"I believe," says our orthodox brother, "in original sin." Yes, good brother, but do you believe that the kidnapping of Jerry was sin, and that his rescue was righteousness? If you do not, then however far you may go back to get to the origin of sin, and even though you believe in the very teetotalism of total depravity, your faith is but a guilty delusion.
"I believe," continues our orthodox brother, "in Jesus Christ." Yes, good brother, but if you do not see Him in every poor Jerry, and feel a faith, that impels you to help rescue him, then is your belief in Jesus Christ but superstition or hypocrisy. The Christ who was crucified more than eighteen centuries ago, is reproduced in every despised Jerry� in every oppressed and crushed brother. The common impression that it suffices to let our hearts flow out to the "ma of sorrows" in Judea is but a common delusion. The Jerry of to-day is the Christ of to-day: and if we have not the anointed vision to discern it, then w are we still blind to the original Christ, and all out faith in Him is vain. Not to recognize the Savior of the world when we meet Him in His suffering ones and in His "least" ones, is to prove that we never knew Him, and never felt the significance of His life or death. Rarely, alas, how very rarely! Is He known either within or without the churches, Never did they know Him, who can pass His poor by.
"I believe," adds our orthodox brother, "in vicarious sacrifice." It is right that you do. But do you not, if you cannot consent to give up ease, and reputation, and wealth, and social and political advantages, and to risk even liberty and life for the sake of helping a Jerry out of the hands of his kidnappers. Belief in the vicarious sacrifice of Jesus Christ is on the lips of the millions. But it is in the hearts of none who are not willing to suffer for others � yes, and in the place of others. The readiness of men on the night of the first October, 1851, to put themselves in the place of Jerry, and lose their own liberty for the sake of restoring his, was of its single self a far greater evidence of the likeness to Christ than it was possible for any man to give, however full of professions and prayers as he might be, if nevertheless he refused to sympathize with Jerry, and to suffer for his sake.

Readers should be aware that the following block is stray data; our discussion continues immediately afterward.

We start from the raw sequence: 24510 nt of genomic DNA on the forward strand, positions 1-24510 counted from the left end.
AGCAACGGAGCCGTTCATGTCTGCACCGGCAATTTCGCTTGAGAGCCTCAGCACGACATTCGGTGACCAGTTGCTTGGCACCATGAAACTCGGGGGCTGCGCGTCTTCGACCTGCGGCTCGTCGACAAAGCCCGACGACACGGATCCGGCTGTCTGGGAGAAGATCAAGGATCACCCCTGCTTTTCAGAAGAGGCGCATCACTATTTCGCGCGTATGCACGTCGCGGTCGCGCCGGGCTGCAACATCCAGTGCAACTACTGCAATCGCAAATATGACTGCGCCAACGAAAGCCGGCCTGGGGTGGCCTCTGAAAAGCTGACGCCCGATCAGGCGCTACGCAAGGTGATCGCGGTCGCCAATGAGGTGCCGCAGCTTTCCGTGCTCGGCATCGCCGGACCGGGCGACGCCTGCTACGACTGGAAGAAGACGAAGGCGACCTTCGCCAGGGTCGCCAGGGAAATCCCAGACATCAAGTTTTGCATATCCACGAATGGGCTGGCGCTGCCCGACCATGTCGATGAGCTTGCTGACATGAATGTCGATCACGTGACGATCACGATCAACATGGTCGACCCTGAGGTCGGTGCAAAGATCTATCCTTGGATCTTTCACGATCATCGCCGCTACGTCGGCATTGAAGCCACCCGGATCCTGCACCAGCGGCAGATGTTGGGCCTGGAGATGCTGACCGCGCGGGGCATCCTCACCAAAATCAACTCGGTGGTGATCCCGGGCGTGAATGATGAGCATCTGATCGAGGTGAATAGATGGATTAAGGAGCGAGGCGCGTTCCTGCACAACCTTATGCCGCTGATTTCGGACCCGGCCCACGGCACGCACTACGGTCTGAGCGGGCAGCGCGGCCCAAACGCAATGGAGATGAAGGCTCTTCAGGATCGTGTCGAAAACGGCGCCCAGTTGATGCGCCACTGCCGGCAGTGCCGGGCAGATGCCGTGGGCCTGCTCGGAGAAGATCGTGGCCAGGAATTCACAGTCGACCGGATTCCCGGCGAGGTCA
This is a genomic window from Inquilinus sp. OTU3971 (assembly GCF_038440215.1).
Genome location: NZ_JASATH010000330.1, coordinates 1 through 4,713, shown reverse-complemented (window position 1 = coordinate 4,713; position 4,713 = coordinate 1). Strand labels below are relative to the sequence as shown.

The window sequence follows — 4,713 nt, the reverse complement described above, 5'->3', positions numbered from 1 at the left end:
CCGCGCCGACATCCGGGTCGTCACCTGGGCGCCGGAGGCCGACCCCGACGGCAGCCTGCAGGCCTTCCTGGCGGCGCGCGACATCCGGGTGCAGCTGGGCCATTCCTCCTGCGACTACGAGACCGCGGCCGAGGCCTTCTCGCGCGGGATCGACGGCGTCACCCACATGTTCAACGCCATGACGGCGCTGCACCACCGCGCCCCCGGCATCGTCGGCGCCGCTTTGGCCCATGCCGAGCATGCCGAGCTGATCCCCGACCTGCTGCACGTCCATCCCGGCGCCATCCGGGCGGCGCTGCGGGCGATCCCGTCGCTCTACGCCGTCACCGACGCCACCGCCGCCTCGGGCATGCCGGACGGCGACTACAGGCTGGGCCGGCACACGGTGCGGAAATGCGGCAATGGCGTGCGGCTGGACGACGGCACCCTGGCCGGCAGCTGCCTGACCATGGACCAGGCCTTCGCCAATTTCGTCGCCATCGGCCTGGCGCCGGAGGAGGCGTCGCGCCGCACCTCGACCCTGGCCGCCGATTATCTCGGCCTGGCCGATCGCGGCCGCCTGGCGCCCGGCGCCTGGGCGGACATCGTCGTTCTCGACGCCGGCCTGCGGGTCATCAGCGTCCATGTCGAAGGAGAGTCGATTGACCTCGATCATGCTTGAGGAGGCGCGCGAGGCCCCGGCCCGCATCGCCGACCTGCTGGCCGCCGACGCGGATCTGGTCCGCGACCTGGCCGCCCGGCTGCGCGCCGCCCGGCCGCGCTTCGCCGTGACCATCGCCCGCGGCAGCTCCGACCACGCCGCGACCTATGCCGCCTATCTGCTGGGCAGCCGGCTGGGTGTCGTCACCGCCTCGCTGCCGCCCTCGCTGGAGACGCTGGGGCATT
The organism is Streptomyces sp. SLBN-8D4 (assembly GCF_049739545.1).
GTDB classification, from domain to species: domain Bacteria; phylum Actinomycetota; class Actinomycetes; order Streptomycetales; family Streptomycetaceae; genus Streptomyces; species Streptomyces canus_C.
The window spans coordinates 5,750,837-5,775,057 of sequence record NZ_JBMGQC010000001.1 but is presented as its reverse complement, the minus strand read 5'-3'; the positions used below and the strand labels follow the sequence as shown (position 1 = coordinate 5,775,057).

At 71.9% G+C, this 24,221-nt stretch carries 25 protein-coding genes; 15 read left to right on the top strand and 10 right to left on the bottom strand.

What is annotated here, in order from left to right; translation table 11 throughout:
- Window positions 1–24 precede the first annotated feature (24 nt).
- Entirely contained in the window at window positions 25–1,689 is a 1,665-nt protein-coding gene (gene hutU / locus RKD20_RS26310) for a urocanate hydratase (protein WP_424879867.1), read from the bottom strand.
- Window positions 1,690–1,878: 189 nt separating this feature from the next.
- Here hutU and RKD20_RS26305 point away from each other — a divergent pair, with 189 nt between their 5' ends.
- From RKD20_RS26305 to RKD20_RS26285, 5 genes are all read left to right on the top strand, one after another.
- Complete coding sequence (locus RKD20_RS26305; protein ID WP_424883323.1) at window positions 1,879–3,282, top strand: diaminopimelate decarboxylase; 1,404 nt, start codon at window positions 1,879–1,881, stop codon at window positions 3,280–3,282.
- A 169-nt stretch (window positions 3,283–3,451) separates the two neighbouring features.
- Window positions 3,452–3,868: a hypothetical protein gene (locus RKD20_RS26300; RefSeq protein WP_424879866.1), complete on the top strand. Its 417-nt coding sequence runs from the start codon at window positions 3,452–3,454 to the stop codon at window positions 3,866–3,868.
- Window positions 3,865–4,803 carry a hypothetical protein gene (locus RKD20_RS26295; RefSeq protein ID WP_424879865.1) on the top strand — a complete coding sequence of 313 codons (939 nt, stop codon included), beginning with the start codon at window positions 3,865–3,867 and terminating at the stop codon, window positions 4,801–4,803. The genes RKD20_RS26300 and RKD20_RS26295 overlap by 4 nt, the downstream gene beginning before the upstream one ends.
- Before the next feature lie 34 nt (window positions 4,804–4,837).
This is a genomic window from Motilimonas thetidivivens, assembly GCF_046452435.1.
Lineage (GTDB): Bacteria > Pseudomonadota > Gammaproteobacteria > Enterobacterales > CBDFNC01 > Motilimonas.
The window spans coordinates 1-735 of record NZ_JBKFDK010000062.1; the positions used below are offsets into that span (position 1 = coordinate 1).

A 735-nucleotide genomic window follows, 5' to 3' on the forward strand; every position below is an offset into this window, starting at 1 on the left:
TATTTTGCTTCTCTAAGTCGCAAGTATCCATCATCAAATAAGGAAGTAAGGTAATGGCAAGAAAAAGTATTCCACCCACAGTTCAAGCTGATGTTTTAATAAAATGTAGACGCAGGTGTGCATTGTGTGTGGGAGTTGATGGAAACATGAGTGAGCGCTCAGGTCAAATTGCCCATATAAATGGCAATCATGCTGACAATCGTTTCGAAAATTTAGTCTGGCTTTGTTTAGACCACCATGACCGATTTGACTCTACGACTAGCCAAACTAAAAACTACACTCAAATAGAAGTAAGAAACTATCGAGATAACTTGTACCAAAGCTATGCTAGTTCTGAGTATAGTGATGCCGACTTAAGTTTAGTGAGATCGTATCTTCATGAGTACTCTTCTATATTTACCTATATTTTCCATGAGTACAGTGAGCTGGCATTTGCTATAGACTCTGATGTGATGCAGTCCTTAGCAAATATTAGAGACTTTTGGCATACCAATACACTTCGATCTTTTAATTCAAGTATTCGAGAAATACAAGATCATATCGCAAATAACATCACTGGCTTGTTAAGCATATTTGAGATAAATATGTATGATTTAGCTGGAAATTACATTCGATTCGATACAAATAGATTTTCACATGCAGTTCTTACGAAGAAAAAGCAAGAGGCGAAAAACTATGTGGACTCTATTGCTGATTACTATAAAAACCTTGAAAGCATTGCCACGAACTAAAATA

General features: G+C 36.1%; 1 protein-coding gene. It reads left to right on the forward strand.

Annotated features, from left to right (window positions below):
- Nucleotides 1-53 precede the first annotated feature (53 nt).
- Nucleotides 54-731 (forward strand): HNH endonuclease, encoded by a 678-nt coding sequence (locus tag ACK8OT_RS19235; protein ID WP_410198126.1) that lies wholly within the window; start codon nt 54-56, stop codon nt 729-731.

Is there a political party that is unwilling to put the seal of its approbation upon the rescue of Jerry? � then has an honest man nothing to do with such a party but to oppose it. Until American slavery is abolished, a Resolution indorsing the rescue of Jerry should be brought into every political meeting in the land, Republican, Democratic, Native American, or of whatever name.
|Title||Address Reported by Gerrit Smith to the Jerry Rescue Convention, held in Syracuse October 1, 1857|
|Collection title||Lysander Spooner Papers, 1844-1886|
|Date of original||1857-10-01|
|Creator||Smith, Gerrit, 1797-1874|
Spooner, Lysander, 1808-1887
Jerry Rescue Convention
|Institution||New-York Historical Society|
|Description||Three-page printed "address" by Gerrit Smith presented at the Jerry Rescue Convention in Syracuse [New York]. On back, addressed to Lysander Spooner in Boston, Massachusetts, in Smith's hand.|
Jerry Rescue Convention
Antislavery movements--United States
|Material type of original||Folders (printed matter)|
|Publisher of digital||
New-York Historical Society
170 Central Park West
New York, NY 10024